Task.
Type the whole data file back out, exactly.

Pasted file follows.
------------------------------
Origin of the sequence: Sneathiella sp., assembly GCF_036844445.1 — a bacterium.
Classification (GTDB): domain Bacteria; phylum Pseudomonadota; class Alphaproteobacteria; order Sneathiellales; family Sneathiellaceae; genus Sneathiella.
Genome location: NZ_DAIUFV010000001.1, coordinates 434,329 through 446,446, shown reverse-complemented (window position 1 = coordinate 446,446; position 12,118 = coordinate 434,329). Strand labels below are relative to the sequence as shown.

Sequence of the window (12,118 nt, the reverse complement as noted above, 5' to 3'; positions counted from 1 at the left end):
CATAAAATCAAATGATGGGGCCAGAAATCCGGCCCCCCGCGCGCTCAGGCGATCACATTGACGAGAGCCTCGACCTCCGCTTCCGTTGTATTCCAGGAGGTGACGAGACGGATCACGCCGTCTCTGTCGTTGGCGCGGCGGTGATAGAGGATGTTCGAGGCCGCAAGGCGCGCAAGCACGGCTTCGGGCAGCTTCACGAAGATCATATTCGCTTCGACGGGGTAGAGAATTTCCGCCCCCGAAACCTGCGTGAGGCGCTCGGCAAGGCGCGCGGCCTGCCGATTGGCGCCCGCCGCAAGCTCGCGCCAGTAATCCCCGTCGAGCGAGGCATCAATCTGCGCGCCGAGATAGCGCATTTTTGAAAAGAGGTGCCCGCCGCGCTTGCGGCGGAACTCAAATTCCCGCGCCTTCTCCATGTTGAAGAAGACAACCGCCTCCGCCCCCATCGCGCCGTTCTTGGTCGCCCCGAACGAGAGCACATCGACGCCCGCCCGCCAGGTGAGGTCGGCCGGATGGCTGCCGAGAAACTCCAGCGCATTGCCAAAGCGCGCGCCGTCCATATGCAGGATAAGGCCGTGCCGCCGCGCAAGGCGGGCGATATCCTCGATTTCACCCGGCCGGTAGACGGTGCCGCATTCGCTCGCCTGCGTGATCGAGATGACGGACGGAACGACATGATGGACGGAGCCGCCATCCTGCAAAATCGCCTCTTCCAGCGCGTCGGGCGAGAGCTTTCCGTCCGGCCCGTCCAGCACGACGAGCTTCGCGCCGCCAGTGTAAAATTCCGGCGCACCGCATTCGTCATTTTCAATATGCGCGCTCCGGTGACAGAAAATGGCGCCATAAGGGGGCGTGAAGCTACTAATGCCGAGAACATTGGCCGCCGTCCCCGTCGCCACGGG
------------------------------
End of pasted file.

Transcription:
Origin of the sequence: Sneathiella sp., assembly GCF_036844445.1 — a bacterium.
Classification (GTDB): domain Bacteria; phylum Pseudomonadota; class Alphaproteobacteria; order Sneathiellales; family Sneathiellaceae; genus Sneathiella.
Genome location: NZ_DAIUFV010000001.1, coordinates 434,329 through 446,446, shown reverse-complemented (window position 1 = coordinate 446,446; position 12,118 = coordinate 434,329). Strand labels below are relative to the sequence as shown.

Sequence of the window (12,118 nt, the reverse complement as noted above, 5' to 3'; positions counted from 1 at the left end):
CATAAAATCAAATGATGGGGCCAGAAATCCGGCCCCCCGCGCGCTCAGGCGATCACATTGACGAGAGCCTCGACCTCCGCTTCCGTTGTATTCCAGGAGGTGACGAGACGGATCACGCCGTCTCTGTCGTTGGCGCGGCGGTGATAGAGGATGTTCGAGGCCGCAAGGCGCGCAAGCACGGCTTCGGGCAGCTTCACGAAGATCATATTCGCTTCGACGGGGTAGAGAATTTCCGCCCCCGAAACCTGCGTGAGGCGCTCGGCAAGGCGCGCGGCCTGCCGATTGGCGCCCGCCGCAAGCTCGCGCCAGTAATCCCCGTCGAGCGAGGCATCAATCTGCGCGCCGAGATAGCGCATTTTTGAAAAGAGGTGCCCGCCGCGCTTGCGGCGGAACTCAAATTCCCGCGCCTTCTCCATGTTGAAGAAGACAACCGCCTCCGCCCCCATCGCGCCGTTCTTGGTCGCCCCGAACGAGAGCACATCGACGCCCGCCCGCCAGGTGAGGTCGGCCGGATGGCTGCCGAGAAACTCCAGCGCATTGCCAAAGCGCGCGCCGTCCATATGCAGGATAAGGCCGTGCCGCCGCGCAAGGCGGGCGATATCCTCGATTTCACCCGGCCGGTAGACGGTGCCGCATTCGCTCGCCTGCGTGATCGAGATGACGGACGGAACGACATGATGGACGGAGCCGCCATCCTGCAAAATCGCCTCTTCCAGCGCGTCGGGCGAGAGCTTTCCGTCCGGCCCGTCCAGCACGACGAGCTTCGCGCCGCCAGTGTAAAATTCCGGCGCACCGCATTCGTCATTTTCAATATGCGCGCTCCGGTGACAGAAAATGGCGCCATAAGGGGGCGTGAAGCTACTAATGCCGAGAACATTGGCCGCCGTCCCCGTCGCCACGGG